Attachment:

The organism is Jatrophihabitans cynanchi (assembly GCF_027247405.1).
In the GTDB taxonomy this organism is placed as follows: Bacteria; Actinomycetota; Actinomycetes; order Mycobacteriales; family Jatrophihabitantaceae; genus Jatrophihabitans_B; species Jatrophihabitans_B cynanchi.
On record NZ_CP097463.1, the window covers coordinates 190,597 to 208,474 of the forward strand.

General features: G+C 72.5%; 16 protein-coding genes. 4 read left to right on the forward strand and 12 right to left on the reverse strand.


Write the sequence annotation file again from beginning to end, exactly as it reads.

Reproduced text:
The organism is Jatrophihabitans cynanchi (assembly GCF_027247405.1).
In the GTDB taxonomy this organism is placed as follows: Bacteria; Actinomycetota; Actinomycetes; order Mycobacteriales; family Jatrophihabitantaceae; genus Jatrophihabitans_B; species Jatrophihabitans_B cynanchi.
On record NZ_CP097463.1, the window covers coordinates 190,597 to 208,474 of the forward strand.

General features: G+C 72.5%; 16 protein-coding genes. 4 read left to right on the forward strand and 12 right to left on the reverse strand.